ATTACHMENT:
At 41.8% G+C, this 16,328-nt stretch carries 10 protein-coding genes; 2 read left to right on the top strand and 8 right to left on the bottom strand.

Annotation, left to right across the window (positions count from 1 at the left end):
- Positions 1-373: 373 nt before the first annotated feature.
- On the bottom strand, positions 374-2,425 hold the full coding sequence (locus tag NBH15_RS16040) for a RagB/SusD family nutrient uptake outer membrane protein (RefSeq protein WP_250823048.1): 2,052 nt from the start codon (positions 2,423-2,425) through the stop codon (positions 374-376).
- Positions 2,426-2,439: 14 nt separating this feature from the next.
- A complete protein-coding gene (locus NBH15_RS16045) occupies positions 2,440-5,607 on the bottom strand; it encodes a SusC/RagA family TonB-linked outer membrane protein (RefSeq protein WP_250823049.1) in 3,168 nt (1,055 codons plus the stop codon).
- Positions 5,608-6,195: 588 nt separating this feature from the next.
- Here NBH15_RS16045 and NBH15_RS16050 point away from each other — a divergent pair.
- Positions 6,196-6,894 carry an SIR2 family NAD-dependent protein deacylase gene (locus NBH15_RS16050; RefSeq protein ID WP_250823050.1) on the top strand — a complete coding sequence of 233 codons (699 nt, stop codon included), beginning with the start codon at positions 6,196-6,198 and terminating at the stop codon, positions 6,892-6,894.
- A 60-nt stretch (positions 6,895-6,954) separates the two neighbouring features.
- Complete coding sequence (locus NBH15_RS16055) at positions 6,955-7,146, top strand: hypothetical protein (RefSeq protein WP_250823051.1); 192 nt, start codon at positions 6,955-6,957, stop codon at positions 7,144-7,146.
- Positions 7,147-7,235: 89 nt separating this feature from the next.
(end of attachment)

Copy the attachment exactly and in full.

At 41.8% G+C, this 16,328-nt stretch carries 10 protein-coding genes; 2 read left to right on the top strand and 8 right to left on the bottom strand.

Annotation, left to right across the window (positions count from 1 at the left end):
- Positions 1-373: 373 nt before the first annotated feature.
- On the bottom strand, positions 374-2,425 hold the full coding sequence (locus tag NBH15_RS16040) for a RagB/SusD family nutrient uptake outer membrane protein (RefSeq protein WP_250823048.1): 2,052 nt from the start codon (positions 2,423-2,425) through the stop codon (positions 374-376).
- Positions 2,426-2,439: 14 nt separating this feature from the next.
- A complete protein-coding gene (locus NBH15_RS16045) occupies positions 2,440-5,607 on the bottom strand; it encodes a SusC/RagA family TonB-linked outer membrane protein (RefSeq protein WP_250823049.1) in 3,168 nt (1,055 codons plus the stop codon).
- Positions 5,608-6,195: 588 nt separating this feature from the next.
- Here NBH15_RS16045 and NBH15_RS16050 point away from each other — a divergent pair.
- Positions 6,196-6,894 carry an SIR2 family NAD-dependent protein deacylase gene (locus NBH15_RS16050; RefSeq protein ID WP_250823050.1) on the top strand — a complete coding sequence of 233 codons (699 nt, stop codon included), beginning with the start codon at positions 6,196-6,198 and terminating at the stop codon, positions 6,892-6,894.
- A 60-nt stretch (positions 6,895-6,954) separates the two neighbouring features.
- Complete coding sequence (locus NBH15_RS16055) at positions 6,955-7,146, top strand: hypothetical protein (RefSeq protein WP_250823051.1); 192 nt, start codon at positions 6,955-6,957, stop codon at positions 7,144-7,146.
- Positions 7,147-7,235: 89 nt separating this feature from the next.